Friday, September 18, 2009

Resident Film Critic Chris Cabin Reviews -

Note: The Informant! is playing at most theaters in the city and in Brooklyn, go here for showtimes. Poster courtesy of IMP awards.

As has been widely reported, Matt Damon gained 40 pounds to play whistleblower Mark Whitacre, the mustachioed high-level exec at Archer Daniels Midland who became an informant for the FBI sometime in late 1992, in Steven Soderbergh's odd new film The Informant! Hidden behind a pair of thick frames, adjusting his toupee as much as his mood, Damon's Whitacre is plain, greedy and fantastical; the sort of man who sees himself not only as a corporate hero in any one Michael Crichton novel but also reflected in the Tom Cruise who embodies those righteous corporate ethicists on the big screen. He has ideas and big plans, ones that he believes could be jeopardized at any moment by a random tapped phone.

And yet, he is, as several people involved with the real Whitacre have opined, a sort of national hero. A biochemist who had to "learn business," Whitacre supplied hundreds of tapes -- audio and visual -- to the FBI between 1992 and 1995 that fueled the Justice Department's case against ADM leading to the agribusiness conglomerate paying well over $500 million in settlement and class action cases. The catch, of course, was that while playing avenger, Mr. Whitacre forgot to disclose kickback funds that may have reached more than $11 million. Faithful to his wife of 20+ years, the father of two adopted children and one of his own, he is a liar and a thief but it would seem, in Mr. Soderbergh and screenwriter Scott Z. Burns' eyes, that every good corporate man has an accepted level of corruption going in; even the ones who want to clean up the joint.

Scored by Marvin Hamlisch in what, at first, seems like a bid at kitsch, Damon's guileful do-gooder opens the film by explaining, both to the audience and his child, how corn is in everything you eat, touch and steal. At ADM, his work has largely focused on lysine, the amino acid that his company frames their price-fixing scam around. It's his wife Ginger, dutifully played by Melanie Lynskey, who prods him into confessing the price-fixing scam to Special Agents Shepard (Scott Bakula) and Herndon (Tony McHale). Professional if just a bit zealous, the Agents sum up Whitacre as both brave and boring. In a brilliant bit of screenwriting, the action and dialogue are repeatedly overshadowed by Whitacre's voice-overs, delivering monologues on an array of throwaway facts including polar bears, being kind and tie sales in whispery chatter reminiscent of Godard's hovering prognostications from his 60s salad days.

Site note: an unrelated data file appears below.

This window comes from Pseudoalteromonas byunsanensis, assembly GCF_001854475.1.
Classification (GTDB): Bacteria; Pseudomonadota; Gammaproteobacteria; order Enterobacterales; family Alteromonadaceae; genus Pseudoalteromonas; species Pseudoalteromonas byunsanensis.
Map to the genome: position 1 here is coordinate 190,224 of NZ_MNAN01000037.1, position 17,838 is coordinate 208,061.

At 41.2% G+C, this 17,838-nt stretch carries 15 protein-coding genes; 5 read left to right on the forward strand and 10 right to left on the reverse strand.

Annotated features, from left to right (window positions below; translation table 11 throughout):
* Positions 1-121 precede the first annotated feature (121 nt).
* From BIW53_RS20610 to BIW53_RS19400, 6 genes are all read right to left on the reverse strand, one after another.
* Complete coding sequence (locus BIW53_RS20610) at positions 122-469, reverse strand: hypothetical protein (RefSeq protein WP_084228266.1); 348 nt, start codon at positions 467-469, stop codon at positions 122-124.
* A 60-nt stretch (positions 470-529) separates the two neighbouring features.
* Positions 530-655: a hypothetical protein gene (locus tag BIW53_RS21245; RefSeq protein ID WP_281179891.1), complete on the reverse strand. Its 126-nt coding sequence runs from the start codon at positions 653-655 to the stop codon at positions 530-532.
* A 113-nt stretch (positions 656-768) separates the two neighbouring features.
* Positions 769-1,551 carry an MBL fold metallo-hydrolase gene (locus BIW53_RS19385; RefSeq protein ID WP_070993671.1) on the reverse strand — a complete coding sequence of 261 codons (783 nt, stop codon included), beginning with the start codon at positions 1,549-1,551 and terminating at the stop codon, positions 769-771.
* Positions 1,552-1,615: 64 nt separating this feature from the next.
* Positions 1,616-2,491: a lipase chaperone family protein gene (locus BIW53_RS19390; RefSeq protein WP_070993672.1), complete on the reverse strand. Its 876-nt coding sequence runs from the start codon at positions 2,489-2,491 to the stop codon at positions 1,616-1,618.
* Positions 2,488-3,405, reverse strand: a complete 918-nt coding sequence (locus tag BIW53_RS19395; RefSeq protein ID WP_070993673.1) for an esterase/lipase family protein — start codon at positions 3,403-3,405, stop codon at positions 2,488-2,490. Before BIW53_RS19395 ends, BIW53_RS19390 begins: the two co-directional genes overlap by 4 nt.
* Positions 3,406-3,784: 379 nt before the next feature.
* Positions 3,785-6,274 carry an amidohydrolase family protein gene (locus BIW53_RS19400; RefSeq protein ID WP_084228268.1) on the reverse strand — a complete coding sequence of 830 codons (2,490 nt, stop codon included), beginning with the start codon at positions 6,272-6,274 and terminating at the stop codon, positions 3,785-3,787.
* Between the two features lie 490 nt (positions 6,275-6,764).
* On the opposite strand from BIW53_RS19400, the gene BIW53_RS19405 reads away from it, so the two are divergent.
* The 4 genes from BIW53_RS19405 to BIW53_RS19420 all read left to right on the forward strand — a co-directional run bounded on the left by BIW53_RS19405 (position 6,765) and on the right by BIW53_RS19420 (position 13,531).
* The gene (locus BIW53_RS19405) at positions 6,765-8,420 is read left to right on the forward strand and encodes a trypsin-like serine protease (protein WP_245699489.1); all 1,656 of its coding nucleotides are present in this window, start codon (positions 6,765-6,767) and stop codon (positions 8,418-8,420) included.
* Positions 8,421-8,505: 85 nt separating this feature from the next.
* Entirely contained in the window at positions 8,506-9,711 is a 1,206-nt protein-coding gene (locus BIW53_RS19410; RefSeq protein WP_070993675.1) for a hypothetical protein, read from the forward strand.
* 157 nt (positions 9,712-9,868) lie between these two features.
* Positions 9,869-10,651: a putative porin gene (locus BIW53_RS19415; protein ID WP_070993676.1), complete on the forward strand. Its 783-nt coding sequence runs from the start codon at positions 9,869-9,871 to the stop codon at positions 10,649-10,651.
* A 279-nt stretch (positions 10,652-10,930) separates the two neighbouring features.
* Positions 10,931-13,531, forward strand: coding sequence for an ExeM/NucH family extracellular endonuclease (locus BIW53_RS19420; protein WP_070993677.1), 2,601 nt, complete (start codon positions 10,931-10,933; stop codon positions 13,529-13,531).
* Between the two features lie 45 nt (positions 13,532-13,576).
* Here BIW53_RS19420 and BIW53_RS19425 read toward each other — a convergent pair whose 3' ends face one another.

An extension of these monologues, Soderbergh's aesthetic is a marvel of bourgeois bad taste. Made with the washed-out precision of cheap 80s television, editor Stephen Mirrione and production designer Doug J. Meerdink work with director/cinematographer Soderbergh to invoke the nausea of upper-class lethargy. But despite this bravura tribute to mediocrity, The Informant! Is not a sweet movie nor is it a placid one. Whitacre embodies the mindset of the current business construct: I'll open the closets as long as you don't stare at my skeletons.

Softened ever-so-slightly by the admittance of bi-polar disorder, Whitacre's infuriating inability to own up to his own malfeasance may not have been sold so easily if not for Mr. Damon who has rarely been so clever and never been as funny as he is here. Seeing as he is constantly surrounded by a rogue's gallery of lawyers and co-workers, Soderbergh pulls a masterstroke by casting many of the smaller roles with stand-up comedians and television actors -- Patton Oswald, Tom Wilson and Tony Hale all show up in minor roles. It plays directly towards Soderbergh's central premise: The characters primarily responsible for our current crisis are so off-the-chart self-serving, greedy and absurd, that you really have no choice but to laugh at them.

Even as it points to our current state, The Informant! also contemplates the grand lunacy of how we pick our heroes. Is Whitacre to be admonished or celebrated? Despite his presumptuous greed, he helped bring in one of the great monopoly schemes in history and remains, to this day, a good father and husband. As we begin to heal from the bruises of the Bush era and weather the outlandish accusations made against honest reform, The Informant! speaks to a generation where the concept of honesty has an 80% mark-up.

Chris Cabin is the resident film critic. You can catch him at AMC's Or win a pair of Yo La Tengo tickets to their Roseland Ballroom show next week by commenting on his recent Cab-tion contest.

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